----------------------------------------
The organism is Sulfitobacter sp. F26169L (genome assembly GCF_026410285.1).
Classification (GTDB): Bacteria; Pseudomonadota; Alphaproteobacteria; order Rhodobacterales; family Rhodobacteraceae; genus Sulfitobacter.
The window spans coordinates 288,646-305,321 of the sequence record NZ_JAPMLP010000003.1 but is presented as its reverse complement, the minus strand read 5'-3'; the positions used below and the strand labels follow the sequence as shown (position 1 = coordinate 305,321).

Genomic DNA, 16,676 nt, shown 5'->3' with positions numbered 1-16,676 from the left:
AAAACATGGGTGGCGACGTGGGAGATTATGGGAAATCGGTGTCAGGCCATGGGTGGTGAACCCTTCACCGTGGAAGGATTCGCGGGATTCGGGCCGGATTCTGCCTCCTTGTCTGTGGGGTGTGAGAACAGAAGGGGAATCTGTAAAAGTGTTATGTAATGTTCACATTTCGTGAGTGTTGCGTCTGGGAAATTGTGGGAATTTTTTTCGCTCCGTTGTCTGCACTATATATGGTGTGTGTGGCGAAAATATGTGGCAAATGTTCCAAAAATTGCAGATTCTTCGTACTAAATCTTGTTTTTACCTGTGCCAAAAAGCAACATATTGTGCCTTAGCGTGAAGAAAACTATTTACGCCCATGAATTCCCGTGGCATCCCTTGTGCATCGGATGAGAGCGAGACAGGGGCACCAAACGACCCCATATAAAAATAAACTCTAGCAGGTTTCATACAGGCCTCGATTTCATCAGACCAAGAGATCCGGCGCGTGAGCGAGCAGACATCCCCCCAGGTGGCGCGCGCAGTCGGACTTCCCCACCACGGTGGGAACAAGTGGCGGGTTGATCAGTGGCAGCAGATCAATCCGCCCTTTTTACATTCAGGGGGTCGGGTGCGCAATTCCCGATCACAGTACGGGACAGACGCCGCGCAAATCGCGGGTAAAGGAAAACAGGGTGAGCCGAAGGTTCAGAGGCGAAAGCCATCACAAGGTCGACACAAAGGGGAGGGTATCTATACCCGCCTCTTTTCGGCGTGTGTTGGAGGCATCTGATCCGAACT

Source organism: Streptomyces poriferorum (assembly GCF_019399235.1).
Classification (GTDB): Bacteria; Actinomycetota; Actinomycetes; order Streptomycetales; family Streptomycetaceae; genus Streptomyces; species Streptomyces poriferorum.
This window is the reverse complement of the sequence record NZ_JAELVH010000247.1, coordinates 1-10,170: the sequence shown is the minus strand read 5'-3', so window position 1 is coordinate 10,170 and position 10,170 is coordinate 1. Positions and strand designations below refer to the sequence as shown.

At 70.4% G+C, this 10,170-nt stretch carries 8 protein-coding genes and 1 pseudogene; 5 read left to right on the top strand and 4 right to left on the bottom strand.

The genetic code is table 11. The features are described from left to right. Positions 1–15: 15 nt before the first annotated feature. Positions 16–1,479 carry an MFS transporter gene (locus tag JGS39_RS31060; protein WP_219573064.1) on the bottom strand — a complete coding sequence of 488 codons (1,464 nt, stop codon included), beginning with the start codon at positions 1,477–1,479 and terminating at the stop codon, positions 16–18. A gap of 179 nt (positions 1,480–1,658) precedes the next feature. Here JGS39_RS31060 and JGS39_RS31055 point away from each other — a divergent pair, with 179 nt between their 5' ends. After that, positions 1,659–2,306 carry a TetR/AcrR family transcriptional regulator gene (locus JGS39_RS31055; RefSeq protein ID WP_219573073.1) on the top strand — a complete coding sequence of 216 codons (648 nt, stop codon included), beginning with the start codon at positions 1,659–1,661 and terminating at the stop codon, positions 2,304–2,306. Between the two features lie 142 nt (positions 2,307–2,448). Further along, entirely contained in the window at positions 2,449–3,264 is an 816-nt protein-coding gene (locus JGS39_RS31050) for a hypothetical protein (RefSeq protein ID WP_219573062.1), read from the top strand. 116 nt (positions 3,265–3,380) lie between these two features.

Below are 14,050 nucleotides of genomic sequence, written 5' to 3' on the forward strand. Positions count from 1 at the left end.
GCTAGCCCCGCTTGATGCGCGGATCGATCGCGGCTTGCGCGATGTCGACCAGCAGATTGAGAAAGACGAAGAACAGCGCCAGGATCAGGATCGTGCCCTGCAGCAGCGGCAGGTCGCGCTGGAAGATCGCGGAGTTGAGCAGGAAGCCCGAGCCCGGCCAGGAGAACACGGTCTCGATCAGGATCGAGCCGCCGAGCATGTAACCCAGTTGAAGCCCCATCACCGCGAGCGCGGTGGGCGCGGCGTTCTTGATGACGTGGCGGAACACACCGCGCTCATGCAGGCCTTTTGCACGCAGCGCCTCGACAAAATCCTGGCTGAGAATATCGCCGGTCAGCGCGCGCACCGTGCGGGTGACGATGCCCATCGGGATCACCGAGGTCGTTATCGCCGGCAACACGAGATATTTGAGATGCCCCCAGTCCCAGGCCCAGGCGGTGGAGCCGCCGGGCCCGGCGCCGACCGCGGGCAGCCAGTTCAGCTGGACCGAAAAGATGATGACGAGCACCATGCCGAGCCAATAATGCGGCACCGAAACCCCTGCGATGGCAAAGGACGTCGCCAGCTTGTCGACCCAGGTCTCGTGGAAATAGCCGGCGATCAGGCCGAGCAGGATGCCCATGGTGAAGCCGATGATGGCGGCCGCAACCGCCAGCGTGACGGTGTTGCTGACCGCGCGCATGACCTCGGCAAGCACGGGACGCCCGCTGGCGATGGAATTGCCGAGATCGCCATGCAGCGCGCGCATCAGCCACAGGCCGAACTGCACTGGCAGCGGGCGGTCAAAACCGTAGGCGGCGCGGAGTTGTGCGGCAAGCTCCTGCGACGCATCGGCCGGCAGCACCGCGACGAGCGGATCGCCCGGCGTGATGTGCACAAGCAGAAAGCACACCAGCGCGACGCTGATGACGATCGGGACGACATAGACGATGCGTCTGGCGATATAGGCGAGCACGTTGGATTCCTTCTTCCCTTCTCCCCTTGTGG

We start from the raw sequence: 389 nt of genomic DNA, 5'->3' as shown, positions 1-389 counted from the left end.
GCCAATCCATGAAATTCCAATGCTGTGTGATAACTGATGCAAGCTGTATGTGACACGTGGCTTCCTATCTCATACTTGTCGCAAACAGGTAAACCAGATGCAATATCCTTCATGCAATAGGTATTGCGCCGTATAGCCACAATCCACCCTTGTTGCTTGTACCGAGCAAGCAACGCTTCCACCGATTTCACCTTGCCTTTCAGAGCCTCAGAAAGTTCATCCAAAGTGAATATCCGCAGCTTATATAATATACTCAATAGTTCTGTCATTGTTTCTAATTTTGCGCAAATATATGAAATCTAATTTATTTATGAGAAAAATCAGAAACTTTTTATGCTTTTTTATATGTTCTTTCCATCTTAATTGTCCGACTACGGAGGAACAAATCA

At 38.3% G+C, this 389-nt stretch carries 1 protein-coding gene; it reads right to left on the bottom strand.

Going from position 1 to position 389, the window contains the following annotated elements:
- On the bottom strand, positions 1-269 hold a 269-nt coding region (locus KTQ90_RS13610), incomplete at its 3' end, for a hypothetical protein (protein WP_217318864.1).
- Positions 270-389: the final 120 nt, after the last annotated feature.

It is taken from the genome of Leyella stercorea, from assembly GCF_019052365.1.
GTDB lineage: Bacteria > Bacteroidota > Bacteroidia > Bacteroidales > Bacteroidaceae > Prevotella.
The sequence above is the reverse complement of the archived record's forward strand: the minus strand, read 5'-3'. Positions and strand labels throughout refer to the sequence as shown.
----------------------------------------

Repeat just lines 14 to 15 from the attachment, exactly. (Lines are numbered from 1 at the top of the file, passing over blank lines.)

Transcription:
GCCAATCCATGAAATTCCAATGCTGTGTGATAACTGATGCAAGCTGTATGTGACACGTGGCTTCCTATCTCATACTTGTCGCAAACAGGTAAACCAGATGCAATATCCTTCATGCAATAGGTATTGCGCCGTATAGCCACAATCCACCCTTGTTGCTTGTACCGAGCAAGCAACGCTTCCACCGATTTCACCTTGCCTTTCAGAGCCTCAGAAAGTTCATCCAAAGTGAATATCCGCAGCTTATATAATATACTCAATAGTTCTGTCATTGTTTCTAATTTTGCGCAAATATATGAAATCTAATTTATTTATGAGAAAAATCAGAAACTTTTTATGCTTTTTTATATGTTCTTTCCATCTTAATTGTCCGACTACGGAGGAACAAATCA

At 38.3% G+C, this 389-nt stretch carries 1 protein-coding gene; it reads right to left on the bottom strand.